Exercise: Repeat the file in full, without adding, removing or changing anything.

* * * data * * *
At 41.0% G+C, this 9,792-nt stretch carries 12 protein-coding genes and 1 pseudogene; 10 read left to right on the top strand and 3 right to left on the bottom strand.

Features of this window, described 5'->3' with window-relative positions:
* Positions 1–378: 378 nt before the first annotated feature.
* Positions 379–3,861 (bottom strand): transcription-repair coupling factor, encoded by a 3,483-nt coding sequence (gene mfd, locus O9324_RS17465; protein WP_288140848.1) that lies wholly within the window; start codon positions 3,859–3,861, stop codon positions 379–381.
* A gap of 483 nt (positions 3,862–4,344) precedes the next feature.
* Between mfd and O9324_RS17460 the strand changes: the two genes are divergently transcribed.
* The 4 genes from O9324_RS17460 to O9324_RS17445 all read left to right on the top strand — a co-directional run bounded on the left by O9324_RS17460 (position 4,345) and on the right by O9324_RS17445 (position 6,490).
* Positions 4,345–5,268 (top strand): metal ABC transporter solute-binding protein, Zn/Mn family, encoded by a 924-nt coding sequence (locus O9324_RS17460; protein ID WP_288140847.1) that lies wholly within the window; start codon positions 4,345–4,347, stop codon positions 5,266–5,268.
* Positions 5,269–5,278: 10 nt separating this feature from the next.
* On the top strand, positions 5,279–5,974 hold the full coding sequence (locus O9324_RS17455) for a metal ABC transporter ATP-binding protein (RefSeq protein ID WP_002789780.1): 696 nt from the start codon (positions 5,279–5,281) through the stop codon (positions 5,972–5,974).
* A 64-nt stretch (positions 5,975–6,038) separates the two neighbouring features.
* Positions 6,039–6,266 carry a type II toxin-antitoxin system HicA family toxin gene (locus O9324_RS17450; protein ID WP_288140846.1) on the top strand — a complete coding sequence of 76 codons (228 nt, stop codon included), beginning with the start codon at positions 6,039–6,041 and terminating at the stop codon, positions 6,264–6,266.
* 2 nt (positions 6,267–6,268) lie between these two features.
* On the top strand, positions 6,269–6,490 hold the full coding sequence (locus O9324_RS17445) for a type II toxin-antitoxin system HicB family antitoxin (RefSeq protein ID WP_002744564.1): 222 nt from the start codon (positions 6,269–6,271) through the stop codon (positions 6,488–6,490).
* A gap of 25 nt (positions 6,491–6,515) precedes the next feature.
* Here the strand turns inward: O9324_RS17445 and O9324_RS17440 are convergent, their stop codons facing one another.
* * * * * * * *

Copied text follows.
At 41.0% G+C, this 9,792-nt stretch carries 12 protein-coding genes and 1 pseudogene; 10 read left to right on the top strand and 3 right to left on the bottom strand.

Features of this window, described 5'->3' with window-relative positions:
* Positions 1–378: 378 nt before the first annotated feature.
* Positions 379–3,861 (bottom strand): transcription-repair coupling factor, encoded by a 3,483-nt coding sequence (gene mfd, locus O9324_RS17465; protein WP_288140848.1) that lies wholly within the window; start codon positions 3,859–3,861, stop codon positions 379–381.
* A gap of 483 nt (positions 3,862–4,344) precedes the next feature.
* Between mfd and O9324_RS17460 the strand changes: the two genes are divergently transcribed.
* The 4 genes from O9324_RS17460 to O9324_RS17445 all read left to right on the top strand — a co-directional run bounded on the left by O9324_RS17460 (position 4,345) and on the right by O9324_RS17445 (position 6,490).
* Positions 4,345–5,268 (top strand): metal ABC transporter solute-binding protein, Zn/Mn family, encoded by a 924-nt coding sequence (locus O9324_RS17460; protein ID WP_288140847.1) that lies wholly within the window; start codon positions 4,345–4,347, stop codon positions 5,266–5,268.
* Positions 5,269–5,278: 10 nt separating this feature from the next.
* On the top strand, positions 5,279–5,974 hold the full coding sequence (locus O9324_RS17455) for a metal ABC transporter ATP-binding protein (RefSeq protein ID WP_002789780.1): 696 nt from the start codon (positions 5,279–5,281) through the stop codon (positions 5,972–5,974).
* A 64-nt stretch (positions 5,975–6,038) separates the two neighbouring features.
* Positions 6,039–6,266 carry a type II toxin-antitoxin system HicA family toxin gene (locus O9324_RS17450; protein ID WP_288140846.1) on the top strand — a complete coding sequence of 76 codons (228 nt, stop codon included), beginning with the start codon at positions 6,039–6,041 and terminating at the stop codon, positions 6,264–6,266.
* 2 nt (positions 6,267–6,268) lie between these two features.
* On the top strand, positions 6,269–6,490 hold the full coding sequence (locus O9324_RS17445) for a type II toxin-antitoxin system HicB family antitoxin (RefSeq protein ID WP_002744564.1): 222 nt from the start codon (positions 6,269–6,271) through the stop codon (positions 6,488–6,490).
* A gap of 25 nt (positions 6,491–6,515) precedes the next feature.
* Here the strand turns inward: O9324_RS17445 and O9324_RS17440 are convergent, their stop codons facing one another.